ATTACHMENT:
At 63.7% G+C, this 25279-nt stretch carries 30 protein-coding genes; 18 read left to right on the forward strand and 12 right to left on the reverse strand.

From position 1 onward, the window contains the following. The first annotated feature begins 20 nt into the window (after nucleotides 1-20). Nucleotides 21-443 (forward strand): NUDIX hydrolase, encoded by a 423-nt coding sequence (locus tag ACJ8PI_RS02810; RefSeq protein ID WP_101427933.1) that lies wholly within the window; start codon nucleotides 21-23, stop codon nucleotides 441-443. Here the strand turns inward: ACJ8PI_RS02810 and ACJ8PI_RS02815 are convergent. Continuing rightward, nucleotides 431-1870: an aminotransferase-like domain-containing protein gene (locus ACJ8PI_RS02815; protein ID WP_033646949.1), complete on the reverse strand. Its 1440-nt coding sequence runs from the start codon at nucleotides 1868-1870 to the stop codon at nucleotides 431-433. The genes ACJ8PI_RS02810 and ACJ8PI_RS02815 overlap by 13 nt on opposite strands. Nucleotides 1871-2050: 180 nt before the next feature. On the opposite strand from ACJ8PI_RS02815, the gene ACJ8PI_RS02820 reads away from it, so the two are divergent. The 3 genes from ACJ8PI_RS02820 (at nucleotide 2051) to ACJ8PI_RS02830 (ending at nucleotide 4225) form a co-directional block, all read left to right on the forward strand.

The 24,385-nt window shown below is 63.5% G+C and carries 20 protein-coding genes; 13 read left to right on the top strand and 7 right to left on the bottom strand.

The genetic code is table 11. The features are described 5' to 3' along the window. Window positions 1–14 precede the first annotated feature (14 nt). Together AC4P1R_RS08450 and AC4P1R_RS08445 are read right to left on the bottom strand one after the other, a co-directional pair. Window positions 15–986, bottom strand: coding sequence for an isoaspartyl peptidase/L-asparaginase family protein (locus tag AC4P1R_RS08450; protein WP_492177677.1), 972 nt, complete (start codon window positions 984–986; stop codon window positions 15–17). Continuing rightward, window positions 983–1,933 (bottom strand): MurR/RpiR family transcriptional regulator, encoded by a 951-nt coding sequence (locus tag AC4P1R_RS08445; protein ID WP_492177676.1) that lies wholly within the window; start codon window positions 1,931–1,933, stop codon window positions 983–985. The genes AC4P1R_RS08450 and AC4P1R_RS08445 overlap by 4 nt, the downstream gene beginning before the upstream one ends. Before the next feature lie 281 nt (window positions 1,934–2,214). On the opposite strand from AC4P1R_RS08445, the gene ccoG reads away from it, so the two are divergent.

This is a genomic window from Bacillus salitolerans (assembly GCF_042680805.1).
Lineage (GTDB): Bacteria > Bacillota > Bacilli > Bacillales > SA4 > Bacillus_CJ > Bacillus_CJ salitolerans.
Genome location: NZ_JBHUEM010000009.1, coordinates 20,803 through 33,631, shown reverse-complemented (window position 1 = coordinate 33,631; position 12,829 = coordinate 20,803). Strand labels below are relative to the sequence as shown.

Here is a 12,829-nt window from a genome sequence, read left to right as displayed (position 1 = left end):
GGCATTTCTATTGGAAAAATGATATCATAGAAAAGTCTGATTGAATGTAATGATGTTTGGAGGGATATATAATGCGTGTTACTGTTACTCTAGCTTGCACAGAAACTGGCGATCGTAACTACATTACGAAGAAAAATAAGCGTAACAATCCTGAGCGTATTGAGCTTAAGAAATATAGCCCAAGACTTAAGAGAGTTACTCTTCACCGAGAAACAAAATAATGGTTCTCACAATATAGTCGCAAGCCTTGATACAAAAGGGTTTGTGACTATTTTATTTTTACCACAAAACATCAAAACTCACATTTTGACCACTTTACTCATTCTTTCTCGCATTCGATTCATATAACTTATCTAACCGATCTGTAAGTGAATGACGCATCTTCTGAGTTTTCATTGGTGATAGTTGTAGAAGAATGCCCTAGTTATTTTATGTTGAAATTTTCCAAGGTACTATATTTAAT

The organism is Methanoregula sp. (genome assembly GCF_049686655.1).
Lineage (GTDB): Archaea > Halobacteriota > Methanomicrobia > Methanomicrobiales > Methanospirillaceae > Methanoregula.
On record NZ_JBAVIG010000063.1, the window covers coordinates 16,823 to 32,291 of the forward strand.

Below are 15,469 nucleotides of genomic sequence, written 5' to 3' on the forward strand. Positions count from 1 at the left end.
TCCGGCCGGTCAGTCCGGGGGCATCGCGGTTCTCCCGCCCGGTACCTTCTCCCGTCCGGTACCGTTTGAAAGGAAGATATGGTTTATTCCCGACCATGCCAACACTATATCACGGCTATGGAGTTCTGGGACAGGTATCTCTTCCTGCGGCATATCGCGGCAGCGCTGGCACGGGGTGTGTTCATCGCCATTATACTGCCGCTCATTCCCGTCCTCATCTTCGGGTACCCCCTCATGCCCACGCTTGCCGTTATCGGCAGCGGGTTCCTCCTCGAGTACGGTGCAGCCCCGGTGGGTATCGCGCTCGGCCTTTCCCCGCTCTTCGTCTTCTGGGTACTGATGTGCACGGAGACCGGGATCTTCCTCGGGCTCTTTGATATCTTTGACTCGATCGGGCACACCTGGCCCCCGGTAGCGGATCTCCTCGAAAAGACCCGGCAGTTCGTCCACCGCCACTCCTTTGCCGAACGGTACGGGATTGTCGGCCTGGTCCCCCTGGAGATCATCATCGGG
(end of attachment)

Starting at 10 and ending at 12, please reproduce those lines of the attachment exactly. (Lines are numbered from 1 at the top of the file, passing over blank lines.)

The organism is Methanoregula sp. (genome assembly GCF_049686655.1).
Lineage (GTDB): Archaea > Halobacteriota > Methanomicrobia > Methanomicrobiales > Methanospirillaceae > Methanoregula.
On record NZ_JBAVIG010000063.1, the window covers coordinates 16,823 to 32,291 of the forward strand.